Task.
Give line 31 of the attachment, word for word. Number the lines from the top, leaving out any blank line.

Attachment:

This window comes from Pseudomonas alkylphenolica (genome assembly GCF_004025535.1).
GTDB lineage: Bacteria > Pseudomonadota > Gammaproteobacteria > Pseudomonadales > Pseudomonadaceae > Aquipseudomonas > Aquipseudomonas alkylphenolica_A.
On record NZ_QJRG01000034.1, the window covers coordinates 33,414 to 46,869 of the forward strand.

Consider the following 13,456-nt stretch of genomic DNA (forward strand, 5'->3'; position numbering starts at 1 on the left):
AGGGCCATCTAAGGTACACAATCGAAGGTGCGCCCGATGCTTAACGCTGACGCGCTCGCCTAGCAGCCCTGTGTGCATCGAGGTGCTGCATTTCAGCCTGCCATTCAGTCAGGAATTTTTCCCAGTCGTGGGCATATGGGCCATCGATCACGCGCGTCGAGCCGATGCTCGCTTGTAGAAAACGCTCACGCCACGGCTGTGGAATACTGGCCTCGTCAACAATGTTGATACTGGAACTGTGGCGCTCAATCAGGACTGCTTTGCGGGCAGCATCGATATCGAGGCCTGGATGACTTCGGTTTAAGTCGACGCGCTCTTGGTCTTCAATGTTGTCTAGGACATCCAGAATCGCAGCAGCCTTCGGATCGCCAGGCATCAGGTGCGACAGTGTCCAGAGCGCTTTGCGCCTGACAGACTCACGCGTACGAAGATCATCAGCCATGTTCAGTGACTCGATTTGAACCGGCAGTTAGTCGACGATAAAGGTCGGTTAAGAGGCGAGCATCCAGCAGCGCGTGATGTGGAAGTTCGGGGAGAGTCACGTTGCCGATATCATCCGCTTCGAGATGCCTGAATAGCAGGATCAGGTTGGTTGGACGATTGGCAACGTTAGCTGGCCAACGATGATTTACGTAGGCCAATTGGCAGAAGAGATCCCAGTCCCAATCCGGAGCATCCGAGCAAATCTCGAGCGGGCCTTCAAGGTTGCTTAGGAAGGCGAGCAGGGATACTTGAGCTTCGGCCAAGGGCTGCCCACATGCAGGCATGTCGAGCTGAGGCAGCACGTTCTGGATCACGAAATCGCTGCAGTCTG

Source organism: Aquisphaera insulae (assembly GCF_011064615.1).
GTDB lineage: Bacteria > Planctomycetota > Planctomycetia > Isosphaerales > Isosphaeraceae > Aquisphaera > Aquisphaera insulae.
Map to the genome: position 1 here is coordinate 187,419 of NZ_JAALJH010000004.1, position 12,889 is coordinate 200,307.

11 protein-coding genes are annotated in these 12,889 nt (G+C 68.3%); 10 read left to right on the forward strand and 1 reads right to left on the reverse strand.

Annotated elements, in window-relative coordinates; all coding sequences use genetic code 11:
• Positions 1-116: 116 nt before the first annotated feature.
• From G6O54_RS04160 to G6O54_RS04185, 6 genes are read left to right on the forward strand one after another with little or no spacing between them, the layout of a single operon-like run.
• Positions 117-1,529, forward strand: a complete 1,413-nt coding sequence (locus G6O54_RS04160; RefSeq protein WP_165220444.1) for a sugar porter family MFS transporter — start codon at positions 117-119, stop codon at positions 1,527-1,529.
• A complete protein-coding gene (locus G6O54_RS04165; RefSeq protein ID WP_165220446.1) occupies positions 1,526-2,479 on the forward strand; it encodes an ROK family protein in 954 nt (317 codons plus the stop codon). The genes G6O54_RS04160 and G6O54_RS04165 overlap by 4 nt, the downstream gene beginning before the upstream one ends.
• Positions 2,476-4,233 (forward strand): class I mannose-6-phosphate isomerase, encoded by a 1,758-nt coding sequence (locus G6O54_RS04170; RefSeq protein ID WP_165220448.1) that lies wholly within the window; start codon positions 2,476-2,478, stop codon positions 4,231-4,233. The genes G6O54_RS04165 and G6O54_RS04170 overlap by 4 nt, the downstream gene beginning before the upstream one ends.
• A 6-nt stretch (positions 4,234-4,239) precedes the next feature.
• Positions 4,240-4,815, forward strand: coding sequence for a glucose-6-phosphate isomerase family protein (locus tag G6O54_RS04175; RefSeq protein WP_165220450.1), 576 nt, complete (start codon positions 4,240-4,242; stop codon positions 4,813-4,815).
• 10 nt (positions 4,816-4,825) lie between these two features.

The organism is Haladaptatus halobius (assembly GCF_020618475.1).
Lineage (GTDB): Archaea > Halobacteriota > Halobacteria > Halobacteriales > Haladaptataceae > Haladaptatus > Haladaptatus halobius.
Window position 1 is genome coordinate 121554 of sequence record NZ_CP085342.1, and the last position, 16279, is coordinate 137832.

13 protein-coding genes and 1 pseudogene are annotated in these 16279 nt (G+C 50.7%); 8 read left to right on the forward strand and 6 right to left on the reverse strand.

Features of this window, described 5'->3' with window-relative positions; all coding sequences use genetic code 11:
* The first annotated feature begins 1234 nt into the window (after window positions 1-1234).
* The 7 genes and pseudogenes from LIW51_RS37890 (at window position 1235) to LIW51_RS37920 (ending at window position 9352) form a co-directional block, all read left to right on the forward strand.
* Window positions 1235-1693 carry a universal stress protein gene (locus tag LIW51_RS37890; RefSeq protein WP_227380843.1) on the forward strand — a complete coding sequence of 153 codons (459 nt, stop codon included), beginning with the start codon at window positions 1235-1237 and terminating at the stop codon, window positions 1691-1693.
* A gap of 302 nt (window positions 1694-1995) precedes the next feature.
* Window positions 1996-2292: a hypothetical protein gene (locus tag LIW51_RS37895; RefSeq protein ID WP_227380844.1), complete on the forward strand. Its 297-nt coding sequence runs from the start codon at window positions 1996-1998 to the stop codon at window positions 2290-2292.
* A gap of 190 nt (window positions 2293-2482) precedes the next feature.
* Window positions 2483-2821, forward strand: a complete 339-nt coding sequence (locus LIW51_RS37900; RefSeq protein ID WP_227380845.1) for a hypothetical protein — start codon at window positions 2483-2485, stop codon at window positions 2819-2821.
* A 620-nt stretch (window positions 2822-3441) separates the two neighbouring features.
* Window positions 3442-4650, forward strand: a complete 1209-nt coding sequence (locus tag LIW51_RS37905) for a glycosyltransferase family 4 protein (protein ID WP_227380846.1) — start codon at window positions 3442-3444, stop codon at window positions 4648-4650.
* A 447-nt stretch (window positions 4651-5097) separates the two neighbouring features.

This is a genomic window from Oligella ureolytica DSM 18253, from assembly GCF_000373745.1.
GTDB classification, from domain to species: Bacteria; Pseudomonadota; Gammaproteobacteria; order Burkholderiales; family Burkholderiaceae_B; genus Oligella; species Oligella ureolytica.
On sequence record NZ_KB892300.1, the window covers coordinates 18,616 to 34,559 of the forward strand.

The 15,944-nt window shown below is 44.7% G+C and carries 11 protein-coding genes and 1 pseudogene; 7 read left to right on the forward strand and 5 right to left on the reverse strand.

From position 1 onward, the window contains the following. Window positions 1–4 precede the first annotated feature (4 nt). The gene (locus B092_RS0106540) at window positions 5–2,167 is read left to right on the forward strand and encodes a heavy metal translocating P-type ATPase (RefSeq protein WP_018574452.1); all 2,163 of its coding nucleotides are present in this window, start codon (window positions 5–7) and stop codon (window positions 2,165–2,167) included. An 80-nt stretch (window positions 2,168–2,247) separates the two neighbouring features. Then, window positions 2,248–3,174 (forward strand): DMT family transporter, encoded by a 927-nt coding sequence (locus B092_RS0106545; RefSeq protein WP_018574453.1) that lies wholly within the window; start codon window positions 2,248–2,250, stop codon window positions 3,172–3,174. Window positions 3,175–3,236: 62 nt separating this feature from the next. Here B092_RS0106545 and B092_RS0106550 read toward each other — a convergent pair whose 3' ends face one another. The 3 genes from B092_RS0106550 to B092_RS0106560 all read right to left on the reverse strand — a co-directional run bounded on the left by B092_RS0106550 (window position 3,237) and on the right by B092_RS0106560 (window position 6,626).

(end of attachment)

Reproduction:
* A 620-nt stretch (window positions 2822-3441) separates the two neighbouring features.